Ford is also debuting a new Harley-Davidson version of the F-150. It features a unique grill and front fascia, plus a sport-tuned suspension with 22-inch wheels. The interior also gets dressed up with special leather and Harley badges.
Nissan chose Chicago to announce the pricing of its compact Cube. A base version of this little five-door will set you back about 14 grand. The company’s also announcing a trim line for it called “Krom” that offers unique exterior pieces and 16-inch wheels. The cute little Cube is set to go on sale in early May.
Pricing of the all-new Hyundai Genesis Coupe has also been announced. A base model with the 2.0-liter turbo will sticker for $22,000, while a top-of-the-line version will set you back about 31 grand.
That’s the latest from the Chicago show, coming up next, it’s time for You Said It!
And now it’s time for some of your feedback.
We get all kinds of comments and questions from you, our viewers. “You Said It!” gives me a chance to respond.
Charles Hurst writes in to say, “Please do me a favor, pronounce the name of Hyundai properly. The company name is pronounced HUN-DAY, like Sunday. For some reason you, and many other Detroit automotive reporters, insist of pronouncing it HUN-DIE. Please, get it right.”
Well Charles, me and a bunch of Detroit automotive reporters get to interview the company’s top execs from Korea and they all pronounce it Hyundai. In fact, the United States is the only country in the world where their American marketing department wants us to pronounce it HUN-DAY. Sorry, but I’m not falling victim to a marketing ploy. I’m pronouncing it like the people who run the company pronounce it.
Pedro Fernandez wrote in with a comment on our report that Chinese cars could be made in Mexico.
“WOW,” he says, “a Mexican-built Chinese car? Not even Nostradamus would have predicted that mess. It should be called ‘Yugovega” and come with a life insurance policy.”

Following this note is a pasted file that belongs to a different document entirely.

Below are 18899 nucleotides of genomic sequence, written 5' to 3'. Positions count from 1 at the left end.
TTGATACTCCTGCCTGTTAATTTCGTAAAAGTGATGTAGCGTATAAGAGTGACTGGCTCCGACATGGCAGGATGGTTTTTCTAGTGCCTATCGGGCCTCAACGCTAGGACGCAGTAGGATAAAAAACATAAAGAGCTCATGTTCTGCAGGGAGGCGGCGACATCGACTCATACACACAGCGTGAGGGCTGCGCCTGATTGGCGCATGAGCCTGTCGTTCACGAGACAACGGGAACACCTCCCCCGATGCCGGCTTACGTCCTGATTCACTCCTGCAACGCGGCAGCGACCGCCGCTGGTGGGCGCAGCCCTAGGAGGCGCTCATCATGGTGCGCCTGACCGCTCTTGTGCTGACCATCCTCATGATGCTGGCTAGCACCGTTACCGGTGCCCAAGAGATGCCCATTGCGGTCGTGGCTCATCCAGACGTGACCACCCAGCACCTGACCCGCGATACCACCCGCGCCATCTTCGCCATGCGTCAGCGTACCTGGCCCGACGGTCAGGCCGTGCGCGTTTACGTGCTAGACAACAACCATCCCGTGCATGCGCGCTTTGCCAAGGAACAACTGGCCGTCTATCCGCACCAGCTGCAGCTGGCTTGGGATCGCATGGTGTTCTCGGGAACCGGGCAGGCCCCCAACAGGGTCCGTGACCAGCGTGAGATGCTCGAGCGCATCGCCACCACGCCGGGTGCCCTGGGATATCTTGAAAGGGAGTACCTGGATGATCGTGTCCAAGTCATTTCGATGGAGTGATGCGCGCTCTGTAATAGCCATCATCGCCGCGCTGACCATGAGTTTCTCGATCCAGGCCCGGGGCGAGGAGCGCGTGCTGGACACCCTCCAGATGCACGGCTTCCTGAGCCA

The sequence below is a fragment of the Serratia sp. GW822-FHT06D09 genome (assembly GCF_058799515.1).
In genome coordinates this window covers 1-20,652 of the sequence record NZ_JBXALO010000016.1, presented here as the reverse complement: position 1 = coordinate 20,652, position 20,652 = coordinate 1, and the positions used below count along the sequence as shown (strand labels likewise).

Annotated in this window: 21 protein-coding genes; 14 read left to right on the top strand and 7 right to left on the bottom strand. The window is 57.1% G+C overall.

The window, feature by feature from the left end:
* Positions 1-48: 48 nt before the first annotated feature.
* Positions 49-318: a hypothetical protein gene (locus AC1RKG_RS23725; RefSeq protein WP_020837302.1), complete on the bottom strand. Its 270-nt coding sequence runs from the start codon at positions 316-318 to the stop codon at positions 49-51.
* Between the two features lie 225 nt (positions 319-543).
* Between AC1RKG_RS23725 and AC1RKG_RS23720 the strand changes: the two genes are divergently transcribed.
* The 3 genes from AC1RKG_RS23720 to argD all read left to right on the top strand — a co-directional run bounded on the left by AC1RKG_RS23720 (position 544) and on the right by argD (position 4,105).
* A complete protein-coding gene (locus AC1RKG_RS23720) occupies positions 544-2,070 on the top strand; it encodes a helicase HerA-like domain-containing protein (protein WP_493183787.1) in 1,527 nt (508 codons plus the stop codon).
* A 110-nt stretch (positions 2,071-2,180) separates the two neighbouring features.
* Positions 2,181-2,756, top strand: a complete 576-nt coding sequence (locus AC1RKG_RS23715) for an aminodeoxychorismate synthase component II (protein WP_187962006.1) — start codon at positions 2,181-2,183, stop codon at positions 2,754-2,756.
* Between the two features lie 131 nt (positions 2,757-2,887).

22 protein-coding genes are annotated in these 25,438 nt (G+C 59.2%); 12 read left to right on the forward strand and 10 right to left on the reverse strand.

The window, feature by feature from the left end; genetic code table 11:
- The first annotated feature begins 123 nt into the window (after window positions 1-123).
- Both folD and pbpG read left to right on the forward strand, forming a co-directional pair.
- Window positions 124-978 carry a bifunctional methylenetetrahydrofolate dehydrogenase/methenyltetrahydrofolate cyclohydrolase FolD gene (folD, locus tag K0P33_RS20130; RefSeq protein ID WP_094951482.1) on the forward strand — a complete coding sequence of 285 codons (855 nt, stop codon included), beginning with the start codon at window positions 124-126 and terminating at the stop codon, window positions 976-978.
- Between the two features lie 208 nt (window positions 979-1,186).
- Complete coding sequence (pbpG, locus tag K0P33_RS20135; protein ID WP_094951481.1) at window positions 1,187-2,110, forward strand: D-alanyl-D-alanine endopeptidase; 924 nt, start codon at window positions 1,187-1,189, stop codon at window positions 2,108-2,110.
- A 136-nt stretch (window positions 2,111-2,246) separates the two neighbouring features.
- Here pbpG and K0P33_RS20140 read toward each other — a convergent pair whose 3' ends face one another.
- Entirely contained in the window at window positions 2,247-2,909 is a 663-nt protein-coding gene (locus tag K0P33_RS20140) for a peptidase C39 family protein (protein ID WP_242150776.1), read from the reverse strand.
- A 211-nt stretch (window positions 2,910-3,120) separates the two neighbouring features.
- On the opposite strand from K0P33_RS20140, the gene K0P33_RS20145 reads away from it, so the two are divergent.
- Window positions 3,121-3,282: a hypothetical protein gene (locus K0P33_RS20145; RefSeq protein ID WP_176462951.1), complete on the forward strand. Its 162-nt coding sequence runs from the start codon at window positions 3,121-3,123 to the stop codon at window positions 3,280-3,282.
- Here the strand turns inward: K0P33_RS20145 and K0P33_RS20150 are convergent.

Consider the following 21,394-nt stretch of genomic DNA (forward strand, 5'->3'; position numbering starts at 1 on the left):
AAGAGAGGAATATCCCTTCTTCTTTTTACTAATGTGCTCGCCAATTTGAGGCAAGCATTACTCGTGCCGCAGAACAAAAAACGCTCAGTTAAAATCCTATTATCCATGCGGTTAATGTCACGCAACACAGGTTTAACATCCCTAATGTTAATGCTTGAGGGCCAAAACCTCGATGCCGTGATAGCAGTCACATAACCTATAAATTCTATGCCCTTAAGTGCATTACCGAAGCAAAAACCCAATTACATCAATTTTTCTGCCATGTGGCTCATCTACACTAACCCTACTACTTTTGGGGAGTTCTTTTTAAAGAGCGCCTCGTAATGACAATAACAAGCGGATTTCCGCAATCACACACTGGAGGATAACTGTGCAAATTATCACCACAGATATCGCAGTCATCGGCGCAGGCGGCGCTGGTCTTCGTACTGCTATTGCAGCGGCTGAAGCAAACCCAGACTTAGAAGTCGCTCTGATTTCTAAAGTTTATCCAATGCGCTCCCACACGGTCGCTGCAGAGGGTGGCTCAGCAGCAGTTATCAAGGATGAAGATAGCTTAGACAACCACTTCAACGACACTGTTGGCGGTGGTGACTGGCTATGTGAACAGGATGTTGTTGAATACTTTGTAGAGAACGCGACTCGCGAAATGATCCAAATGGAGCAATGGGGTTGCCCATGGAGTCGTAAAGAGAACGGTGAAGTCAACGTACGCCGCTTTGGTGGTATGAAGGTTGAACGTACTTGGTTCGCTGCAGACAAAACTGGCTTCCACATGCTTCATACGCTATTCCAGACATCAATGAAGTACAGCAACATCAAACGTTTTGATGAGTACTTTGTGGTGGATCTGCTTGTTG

Ron Paris wrote in before asking about European pedestrian safety regulations and their effect on design, and then wrote in again to say:
“I guess your comment about the current trend toward “smiley face” front end treatments is kind of an indirect way of answering my question about European pedestrian crash safety regs and their effect on styling/design, eh?”
You’ve got a point Ron. Front bumpers now have to be shaped to buckle pedestrians at the knees to ensure they strike the proper place on the hood with their heads. Sounds gruesome, but it’s a way to save their lives. And the smiley bumper designs are a good way to hide how they have to jut out.
You know, there’s just not enough time to get to all the questions and comments we receive, but thank you for sending them and keep ‘em coming.
Anyway that brings us to the end of today’s show, but before we go I need to remind you about our trivia challenge. This week our lucky prizewinner receives a limited-edition Autoline 10th Anniversary DVD. For your chance to win, all you have to do is correctly answer the question – but not so fast. I can’t tell you what it is because it’s only available to our e-mail subscribers. If you want a chance to win all you have to do is sign up for our free newsletter. Just follow the link on our homepage and subscribe today. We’ll randomly pick the winner from the list of correct responses and announce their name on Friday’s Autoline Daily.
And that does it for today’s top news in the global automotive industry. Thanks for watching, we’ll see you tomorrow.